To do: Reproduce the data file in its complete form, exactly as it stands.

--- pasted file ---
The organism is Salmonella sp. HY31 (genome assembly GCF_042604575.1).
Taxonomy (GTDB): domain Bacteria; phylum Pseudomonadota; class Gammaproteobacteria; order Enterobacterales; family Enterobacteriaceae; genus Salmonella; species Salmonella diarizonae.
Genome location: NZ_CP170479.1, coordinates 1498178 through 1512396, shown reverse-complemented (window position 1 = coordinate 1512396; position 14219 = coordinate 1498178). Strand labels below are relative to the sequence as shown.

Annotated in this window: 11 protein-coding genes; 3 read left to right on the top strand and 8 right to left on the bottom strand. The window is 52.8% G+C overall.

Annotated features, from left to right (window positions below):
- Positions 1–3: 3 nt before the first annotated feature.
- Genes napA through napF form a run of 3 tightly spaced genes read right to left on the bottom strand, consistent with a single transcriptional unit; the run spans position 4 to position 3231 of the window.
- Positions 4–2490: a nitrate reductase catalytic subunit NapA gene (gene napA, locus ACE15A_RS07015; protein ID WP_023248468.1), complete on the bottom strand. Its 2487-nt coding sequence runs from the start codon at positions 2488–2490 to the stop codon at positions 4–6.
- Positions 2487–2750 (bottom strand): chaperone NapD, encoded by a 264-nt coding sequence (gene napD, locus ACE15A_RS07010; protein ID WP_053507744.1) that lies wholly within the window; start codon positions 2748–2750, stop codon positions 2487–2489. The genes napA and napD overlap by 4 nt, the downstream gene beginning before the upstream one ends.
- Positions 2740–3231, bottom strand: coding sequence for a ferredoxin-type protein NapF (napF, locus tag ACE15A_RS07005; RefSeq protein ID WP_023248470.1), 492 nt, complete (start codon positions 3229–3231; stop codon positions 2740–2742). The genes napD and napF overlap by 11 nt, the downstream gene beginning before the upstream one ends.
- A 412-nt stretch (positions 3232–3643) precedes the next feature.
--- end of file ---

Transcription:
The organism is Salmonella sp. HY31 (genome assembly GCF_042604575.1).
Taxonomy (GTDB): domain Bacteria; phylum Pseudomonadota; class Gammaproteobacteria; order Enterobacterales; family Enterobacteriaceae; genus Salmonella; species Salmonella diarizonae.
Genome location: NZ_CP170479.1, coordinates 1498178 through 1512396, shown reverse-complemented (window position 1 = coordinate 1512396; position 14219 = coordinate 1498178). Strand labels below are relative to the sequence as shown.

Annotated in this window: 11 protein-coding genes; 3 read left to right on the top strand and 8 right to left on the bottom strand. The window is 52.8% G+C overall.

Annotated features, from left to right (window positions below):
- Positions 1–3: 3 nt before the first annotated feature.
- Genes napA through napF form a run of 3 tightly spaced genes read right to left on the bottom strand, consistent with a single transcriptional unit; the run spans position 4 to position 3231 of the window.
- Positions 4–2490: a nitrate reductase catalytic subunit NapA gene (gene napA, locus ACE15A_RS07015; protein ID WP_023248468.1), complete on the bottom strand. Its 2487-nt coding sequence runs from the start codon at positions 2488–2490 to the stop codon at positions 4–6.
- Positions 2487–2750 (bottom strand): chaperone NapD, encoded by a 264-nt coding sequence (gene napD, locus ACE15A_RS07010; protein ID WP_053507744.1) that lies wholly within the window; start codon positions 2748–2750, stop codon positions 2487–2489. The genes napA and napD overlap by 4 nt, the downstream gene beginning before the upstream one ends.
- Positions 2740–3231, bottom strand: coding sequence for a ferredoxin-type protein NapF (napF, locus tag ACE15A_RS07005; RefSeq protein ID WP_023248470.1), 492 nt, complete (start codon positions 3229–3231; stop codon positions 2740–2742). The genes napD and napF overlap by 11 nt, the downstream gene beginning before the upstream one ends.
- A 412-nt stretch (positions 3232–3643) precedes the next feature.